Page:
Calling people who do not fit into the gender binary “deviant” violates Manga Bookshelf’s comment policy, so please do not pursue this line of discussion any further.


      • Thank you for your firm-hand with modding, Melinda. I’m happy to count Manga Bookshelf as one of the few sites where “don’t read the comments” does not apply, and would be sad if that ever changed.

      • I have a feeling that some people picked non-binary without knowing what it meant.

  3. I can’t remember whether I chose that I buy digital manga or not, but I do hope for a time when I can buy entirely digital. I recently used a work-around on iTunes Japan whereby if you pay with an iTunes giftcard you can make purchases even outside the country (usually you have to pay by credit card and iTunes will only accept credit cards registered in the country in question). Unlike in the US where digital manga is scattered through a dozen websites and apps, there is a large selection of manga available in the iTunes store in Japan.

    While it’s a slight annoyance to have to ask my friend to buy me a gift card and then pay her back, the fact that the manga is so much cheaper more than makes up for it. I no longer have any truly local Japanese used bookstores near me (the closest is 20 miles away and I don’t own a car) and full-priced imported manga is close to $8 a volume now due to the dollar being low and Japanese manga prices having gone up somewhat (there was a time when even new manga was only $5 a volume, but alas, those days are gone), whereas the cover price is around 400 yen/$4, which is exactly what I pay in the iTunes store.

  4. I forgot to mention PictureBox when I took the survey. I should have since they put out the wonderful The Passion of Gengoroh Tagame this year that got my attention. I also didn’t bother with listing non-English companies in the other publisher category since this is an English language site, so I didn’t think it was relevant. I probably purchase the same number if not more non-English volumes every month.
    The results on digital buying habits don’t surprise me too much. I find few eBooks I would buy despite adopting the idea early. I barely purchase from VIZ because of their long history of censorship. Likewise Apple and Amazon both have unclear content standards that give a lot people, not just manga publishers and artists trouble in the U.S.. Vertical has just started out with eBooks but, has yet to release manga on Nook as far as I know. Nearly every manga publisher ignores the much more global Kobo platform. As for DMP and Gen’s digital editions, I’ve either stopped buying altogether or simply ignore them because of the quality. Yen Press does a good job but, with such nice printed versions for something like Thermae Romae I’m not going to purchase a digital edition. SuBLime is good as well but, a niche genre publisher. At least Animate U.S.A has used them to break away from publishing on Kindle exclusively. And I’ve never supported a model like JManga for the simple reason of exactly what happened. The company goes away and so does your library. Did I miss anybody publishing digitally? Still, I do wish for eBooks to be better and more popular for manga in the future. The format is a lot more convenient.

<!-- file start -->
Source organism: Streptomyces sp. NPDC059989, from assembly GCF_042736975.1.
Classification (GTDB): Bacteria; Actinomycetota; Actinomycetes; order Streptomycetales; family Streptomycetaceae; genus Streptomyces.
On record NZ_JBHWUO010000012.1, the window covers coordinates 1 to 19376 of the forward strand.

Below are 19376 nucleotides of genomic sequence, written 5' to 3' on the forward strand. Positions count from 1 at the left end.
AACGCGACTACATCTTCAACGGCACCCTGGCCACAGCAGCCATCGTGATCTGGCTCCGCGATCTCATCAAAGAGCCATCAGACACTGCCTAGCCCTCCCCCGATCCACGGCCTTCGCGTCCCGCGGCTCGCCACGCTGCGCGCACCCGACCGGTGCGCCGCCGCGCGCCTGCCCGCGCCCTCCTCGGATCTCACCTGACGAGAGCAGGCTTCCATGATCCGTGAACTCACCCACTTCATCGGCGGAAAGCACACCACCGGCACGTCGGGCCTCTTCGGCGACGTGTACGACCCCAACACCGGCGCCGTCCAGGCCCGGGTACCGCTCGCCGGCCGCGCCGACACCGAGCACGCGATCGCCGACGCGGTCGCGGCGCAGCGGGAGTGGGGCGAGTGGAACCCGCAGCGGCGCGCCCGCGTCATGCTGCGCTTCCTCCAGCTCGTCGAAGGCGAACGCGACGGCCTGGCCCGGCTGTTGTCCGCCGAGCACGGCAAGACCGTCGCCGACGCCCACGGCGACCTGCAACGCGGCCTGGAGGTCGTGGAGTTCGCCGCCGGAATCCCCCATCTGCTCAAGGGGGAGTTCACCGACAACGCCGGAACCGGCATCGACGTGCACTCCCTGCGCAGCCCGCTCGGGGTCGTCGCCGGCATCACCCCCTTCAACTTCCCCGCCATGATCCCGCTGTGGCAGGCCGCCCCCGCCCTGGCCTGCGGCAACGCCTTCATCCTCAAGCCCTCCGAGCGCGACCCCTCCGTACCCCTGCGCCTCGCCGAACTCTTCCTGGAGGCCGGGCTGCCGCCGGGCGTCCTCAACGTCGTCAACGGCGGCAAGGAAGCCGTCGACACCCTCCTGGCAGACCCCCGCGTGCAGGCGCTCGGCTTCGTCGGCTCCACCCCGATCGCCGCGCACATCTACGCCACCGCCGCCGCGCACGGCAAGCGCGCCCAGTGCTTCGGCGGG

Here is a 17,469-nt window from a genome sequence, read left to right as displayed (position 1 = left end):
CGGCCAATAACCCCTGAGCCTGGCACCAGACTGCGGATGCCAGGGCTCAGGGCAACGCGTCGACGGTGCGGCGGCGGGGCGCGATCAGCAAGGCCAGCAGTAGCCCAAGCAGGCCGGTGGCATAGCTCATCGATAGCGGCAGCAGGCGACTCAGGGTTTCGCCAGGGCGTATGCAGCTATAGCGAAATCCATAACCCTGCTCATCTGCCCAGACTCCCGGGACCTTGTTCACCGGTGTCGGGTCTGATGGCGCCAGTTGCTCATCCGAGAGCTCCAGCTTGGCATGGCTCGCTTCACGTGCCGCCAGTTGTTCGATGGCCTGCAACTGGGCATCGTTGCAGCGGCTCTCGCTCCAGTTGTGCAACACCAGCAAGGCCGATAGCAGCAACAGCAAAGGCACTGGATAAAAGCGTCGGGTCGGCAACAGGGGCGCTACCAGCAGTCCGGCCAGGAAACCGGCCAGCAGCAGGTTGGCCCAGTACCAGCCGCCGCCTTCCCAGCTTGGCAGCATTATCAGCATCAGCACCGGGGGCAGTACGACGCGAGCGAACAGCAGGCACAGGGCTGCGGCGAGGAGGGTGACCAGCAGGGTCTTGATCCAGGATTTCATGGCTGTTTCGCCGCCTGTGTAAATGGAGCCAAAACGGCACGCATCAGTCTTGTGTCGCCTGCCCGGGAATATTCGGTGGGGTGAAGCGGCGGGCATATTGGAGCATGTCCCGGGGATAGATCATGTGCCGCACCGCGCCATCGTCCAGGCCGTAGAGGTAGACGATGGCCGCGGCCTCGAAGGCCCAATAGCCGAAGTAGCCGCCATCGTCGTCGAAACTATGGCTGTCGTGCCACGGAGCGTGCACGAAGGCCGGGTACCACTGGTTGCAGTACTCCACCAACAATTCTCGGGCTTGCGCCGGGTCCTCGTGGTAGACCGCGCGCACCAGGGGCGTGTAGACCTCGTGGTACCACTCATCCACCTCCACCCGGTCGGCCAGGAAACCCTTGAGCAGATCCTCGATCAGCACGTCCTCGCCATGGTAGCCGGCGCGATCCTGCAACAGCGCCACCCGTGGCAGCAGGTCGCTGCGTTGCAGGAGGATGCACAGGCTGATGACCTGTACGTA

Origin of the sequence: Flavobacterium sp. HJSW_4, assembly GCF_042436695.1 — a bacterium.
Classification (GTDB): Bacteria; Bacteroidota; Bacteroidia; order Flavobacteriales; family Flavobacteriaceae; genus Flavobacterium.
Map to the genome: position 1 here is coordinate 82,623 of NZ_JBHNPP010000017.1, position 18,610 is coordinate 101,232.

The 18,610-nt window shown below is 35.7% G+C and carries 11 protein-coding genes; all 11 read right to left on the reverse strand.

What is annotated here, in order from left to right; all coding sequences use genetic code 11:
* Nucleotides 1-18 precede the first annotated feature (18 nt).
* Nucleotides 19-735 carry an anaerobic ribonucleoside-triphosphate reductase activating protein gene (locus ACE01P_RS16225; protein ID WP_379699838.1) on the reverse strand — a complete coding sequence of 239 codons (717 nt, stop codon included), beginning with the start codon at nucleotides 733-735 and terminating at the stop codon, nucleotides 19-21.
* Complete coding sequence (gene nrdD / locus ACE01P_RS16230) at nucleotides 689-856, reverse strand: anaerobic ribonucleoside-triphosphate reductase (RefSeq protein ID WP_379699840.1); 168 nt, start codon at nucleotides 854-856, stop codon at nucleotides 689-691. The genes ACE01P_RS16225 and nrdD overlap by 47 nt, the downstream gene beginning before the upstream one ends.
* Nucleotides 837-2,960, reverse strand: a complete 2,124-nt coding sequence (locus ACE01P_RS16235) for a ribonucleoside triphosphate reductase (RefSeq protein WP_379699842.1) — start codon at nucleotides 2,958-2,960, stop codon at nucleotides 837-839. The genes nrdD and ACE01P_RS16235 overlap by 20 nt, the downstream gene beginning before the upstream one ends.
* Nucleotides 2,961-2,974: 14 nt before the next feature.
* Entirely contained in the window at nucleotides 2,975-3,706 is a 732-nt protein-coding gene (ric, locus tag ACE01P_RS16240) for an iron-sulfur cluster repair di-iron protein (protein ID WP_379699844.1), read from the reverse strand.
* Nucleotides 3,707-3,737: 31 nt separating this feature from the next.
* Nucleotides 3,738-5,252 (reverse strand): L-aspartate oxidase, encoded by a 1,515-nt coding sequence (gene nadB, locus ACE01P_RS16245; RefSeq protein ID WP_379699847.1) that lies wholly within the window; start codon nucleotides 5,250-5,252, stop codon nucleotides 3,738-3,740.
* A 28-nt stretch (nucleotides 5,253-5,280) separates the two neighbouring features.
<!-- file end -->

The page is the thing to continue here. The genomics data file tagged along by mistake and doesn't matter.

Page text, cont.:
5. I just wanted to say that I found this blog back in February and I really love it. It has done exactly what I was hoping for; it introduced me to new (and old) manga and manhwa that I would love to read. Unfortunately some of them are out of print. It was always hard for me to find new manga that I thought I might like and this blog has been fantastic. Not only does it have posts on what new manga are coming out each week, but it has interesting discussions, reviews, and much more. I love it.

    I really like this blog and I’m really glad that you keep it going. There’s always something new and interesting to read on this site and I’m happy that I found it. Thanks everyone for having a great blog/blogs on a niche subject. ^_^


  1. […] Who reads Manga Bookshelf, and what manga do they like? Melinda Beasi presents the results of their recent survey. […]

  2. […] online, Manga Bookshelf has published the results from its recent reader survey. I find this sort of data fascinating, so I was very glad that they decided to share it! Finally, […]